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Making the grade on steep forest roads

VANCOUVER, B.C. - An increase in forest road grades along B.C.'s coast has raised eyebrows and drawn concern for the truckers descending the off-road paths.

VANCOUVER, B.C. – An increase in forest road grades along B.C.’s coast has raised eyebrows and drawn concern for the truckers descending the off-road paths.

The Forest Engineering Research Institute of Canada (FERIC) undertook a study in an attempt to develop guidelines for the safe descent of steep logging roads under several operating conditions.

“There were a lot of safety concerns. There were one or two fatalities on the coast due to steep grades; they were runaways due to the steep grades and failure of brakes,” noted Seamus Parker, senior researcher with FERIC Transportation Group. “At about the same time we had already started the study, but that pushed it along even more.”

The study began in 2003. After three years of testing and analyzing data, FERIC published its report this spring.

“It’s ongoing but that phase of the study was the coastal off-highway portion,” noted Parker. “It was dealing with fat trucks – which are called as such due to the base of the truck being 12 feet wide.”

The first portion of the study involved field testing, where FERIC installed instrumentation on a coastal off-highway truck – a Pacific P-16. The instrumentation was in place for three months and measured braking energy requirements on steep grade descents.

“There was one test truck where all the instrumentation was installed, but we tested other trucks to get stopping distances and brake temperatures,” Parker told Truck West. “What we used to determine if you could safely descend a grade was, if the driveline was to fail could you safely come to a stop with the emergency brakes?”

Many of the guidelines developed in the report focus on risk assessment for planners, which will aid them in determining maximum loads and posted speed limits along certain routes.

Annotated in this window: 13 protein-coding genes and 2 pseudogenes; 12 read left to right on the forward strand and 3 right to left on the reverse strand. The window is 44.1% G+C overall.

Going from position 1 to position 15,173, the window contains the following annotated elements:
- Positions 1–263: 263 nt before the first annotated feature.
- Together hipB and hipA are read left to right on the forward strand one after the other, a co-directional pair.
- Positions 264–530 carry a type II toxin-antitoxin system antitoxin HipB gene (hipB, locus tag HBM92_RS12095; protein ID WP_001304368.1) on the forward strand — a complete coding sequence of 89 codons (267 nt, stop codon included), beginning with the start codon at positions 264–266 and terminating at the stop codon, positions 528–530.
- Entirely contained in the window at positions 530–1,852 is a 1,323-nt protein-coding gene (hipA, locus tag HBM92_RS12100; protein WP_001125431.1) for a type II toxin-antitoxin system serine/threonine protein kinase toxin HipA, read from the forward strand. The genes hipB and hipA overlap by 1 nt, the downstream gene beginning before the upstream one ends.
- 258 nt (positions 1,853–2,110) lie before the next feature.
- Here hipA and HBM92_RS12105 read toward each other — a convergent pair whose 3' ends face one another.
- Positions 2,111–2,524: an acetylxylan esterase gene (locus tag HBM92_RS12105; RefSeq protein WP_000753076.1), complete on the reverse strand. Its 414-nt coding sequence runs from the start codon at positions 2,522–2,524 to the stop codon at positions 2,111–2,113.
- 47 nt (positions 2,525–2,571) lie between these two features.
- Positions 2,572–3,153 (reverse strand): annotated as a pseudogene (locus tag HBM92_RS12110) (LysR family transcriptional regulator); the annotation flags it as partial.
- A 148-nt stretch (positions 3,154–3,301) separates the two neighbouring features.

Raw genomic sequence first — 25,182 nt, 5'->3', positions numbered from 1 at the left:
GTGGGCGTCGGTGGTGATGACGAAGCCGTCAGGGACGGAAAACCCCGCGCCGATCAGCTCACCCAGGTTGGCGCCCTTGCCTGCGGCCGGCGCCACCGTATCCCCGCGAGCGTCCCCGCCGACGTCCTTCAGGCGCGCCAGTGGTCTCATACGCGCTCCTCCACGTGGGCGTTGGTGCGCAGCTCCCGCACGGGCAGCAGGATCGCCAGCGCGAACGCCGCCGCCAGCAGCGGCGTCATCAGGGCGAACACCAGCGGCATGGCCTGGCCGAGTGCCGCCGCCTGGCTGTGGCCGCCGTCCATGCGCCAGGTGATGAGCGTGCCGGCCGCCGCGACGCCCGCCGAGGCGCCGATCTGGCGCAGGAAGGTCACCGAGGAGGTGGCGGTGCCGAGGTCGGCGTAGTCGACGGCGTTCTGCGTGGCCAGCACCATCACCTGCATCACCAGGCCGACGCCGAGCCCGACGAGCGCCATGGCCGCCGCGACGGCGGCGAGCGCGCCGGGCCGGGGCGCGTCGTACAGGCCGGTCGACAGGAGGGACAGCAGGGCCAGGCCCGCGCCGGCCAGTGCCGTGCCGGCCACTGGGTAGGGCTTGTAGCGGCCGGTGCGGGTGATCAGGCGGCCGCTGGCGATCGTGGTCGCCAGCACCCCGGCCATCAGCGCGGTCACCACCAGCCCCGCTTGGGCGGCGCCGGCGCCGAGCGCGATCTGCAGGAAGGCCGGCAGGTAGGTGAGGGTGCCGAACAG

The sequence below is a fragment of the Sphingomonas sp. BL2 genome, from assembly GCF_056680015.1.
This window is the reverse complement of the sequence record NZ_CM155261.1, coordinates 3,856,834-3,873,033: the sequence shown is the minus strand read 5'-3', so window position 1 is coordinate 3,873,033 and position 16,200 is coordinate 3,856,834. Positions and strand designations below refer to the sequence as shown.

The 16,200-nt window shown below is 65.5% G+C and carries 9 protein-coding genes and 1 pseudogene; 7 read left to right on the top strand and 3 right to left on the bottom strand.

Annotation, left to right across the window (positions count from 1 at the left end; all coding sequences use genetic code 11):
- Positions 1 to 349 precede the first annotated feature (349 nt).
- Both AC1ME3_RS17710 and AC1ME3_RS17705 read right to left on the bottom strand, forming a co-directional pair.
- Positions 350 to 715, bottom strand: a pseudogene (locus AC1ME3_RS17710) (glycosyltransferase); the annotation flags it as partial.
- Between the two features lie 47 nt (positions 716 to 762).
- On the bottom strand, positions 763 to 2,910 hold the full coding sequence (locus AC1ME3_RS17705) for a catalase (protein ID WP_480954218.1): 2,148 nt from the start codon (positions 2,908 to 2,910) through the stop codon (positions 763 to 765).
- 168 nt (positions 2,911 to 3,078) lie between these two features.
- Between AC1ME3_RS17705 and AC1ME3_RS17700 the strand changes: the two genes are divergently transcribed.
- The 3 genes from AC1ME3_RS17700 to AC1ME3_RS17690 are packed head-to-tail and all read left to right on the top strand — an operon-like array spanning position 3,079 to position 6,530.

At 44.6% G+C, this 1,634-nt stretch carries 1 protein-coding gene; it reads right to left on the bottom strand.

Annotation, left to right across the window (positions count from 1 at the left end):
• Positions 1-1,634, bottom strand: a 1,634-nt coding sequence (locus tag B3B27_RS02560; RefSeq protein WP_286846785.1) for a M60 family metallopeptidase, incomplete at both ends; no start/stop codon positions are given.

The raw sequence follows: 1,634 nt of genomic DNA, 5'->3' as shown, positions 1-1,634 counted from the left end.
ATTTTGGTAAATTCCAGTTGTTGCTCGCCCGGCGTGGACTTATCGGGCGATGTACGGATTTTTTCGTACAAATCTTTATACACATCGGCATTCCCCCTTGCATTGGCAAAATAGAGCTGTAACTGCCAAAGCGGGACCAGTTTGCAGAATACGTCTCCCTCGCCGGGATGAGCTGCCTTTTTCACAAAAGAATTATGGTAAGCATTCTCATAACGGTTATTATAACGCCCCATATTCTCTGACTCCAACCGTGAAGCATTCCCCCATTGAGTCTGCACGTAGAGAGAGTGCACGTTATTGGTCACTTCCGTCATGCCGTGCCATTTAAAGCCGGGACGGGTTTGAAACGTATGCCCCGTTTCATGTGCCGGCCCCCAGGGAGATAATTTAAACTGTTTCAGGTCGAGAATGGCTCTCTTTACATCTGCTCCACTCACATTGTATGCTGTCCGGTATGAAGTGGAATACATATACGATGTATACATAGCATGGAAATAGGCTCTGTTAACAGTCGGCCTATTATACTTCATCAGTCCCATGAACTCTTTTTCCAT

The report also included some safety practices for the truck operators, with the main factors being traction, truck speed and brake adjustment.

“Every little bit helps when going down the grades,” commented Parker. “If you’re on loose material all the brakes in the world won’t help you.”

Solid traction was one of the main factors in determining speed on a particular grade, but the time of year plays into a road’s operability as well.

“These trucks generally suspend operation in the winter, but in the spring it can be quite slippery,” said Parker. “In those situations you shouldn’t go down anything more than 20% to 22%. In the summer with more compact gravel on the roads you can go up to 28%.”

Traction can be a very situational factor. Parker noted that the length of the grade and switchbacks have to be taken into account when determining how to handle the grade.

“A driver can get a sense of the traction going uphill and it will give you an idea of what will work on the way down; and they can assess the situation with the loader,” he explained.

The brakes play an integral part in keeping a truck in control while descending the steep grades and it’s important for drivers to constantly monitor the brake system.

“Another critical part is for truckers to monitor brake adjustment,” said Parker. “All these trucks have manual slack adjusters and they need to keep them monitored.”

In maintaining the proper speed to safely handle the off-highway routes, the report indicates selecting the proper gear is key.

“It takes about five seconds to realize you’ve lost the driveline,” explained Parker. “So they need to select a fairly low gear, but not so low you’re revving too high.”

Parker explained the best way to determine the appropriate gear for a particular route comes with experience.

“Many drivers will keep running on the same routes, so when they start they should maybe use a three-quarter load until they are used to the route and know the gear for that particular haul road,” he noted. “Then when they’re comfortable they can increase to a full load.”

Stability can also play a factor in a truck’s ability to maintain control while descending steep grades.

The off-road trucks can stack loads fairly high, but Parker warned of stacking loads too tall; and suggested drivers keep their loads under 21 feet for optimum stability.

While the truck driver is the final factor in ensuring the coastal off-highway trucks are operated in a safe and effective manner, FERIC hopes the report can guide the planners and make the driver’s job easier.

“The guidelines for the planners aim to make it simpler for the drivers to handle differing grades through posted speeds,” concluded Parker.

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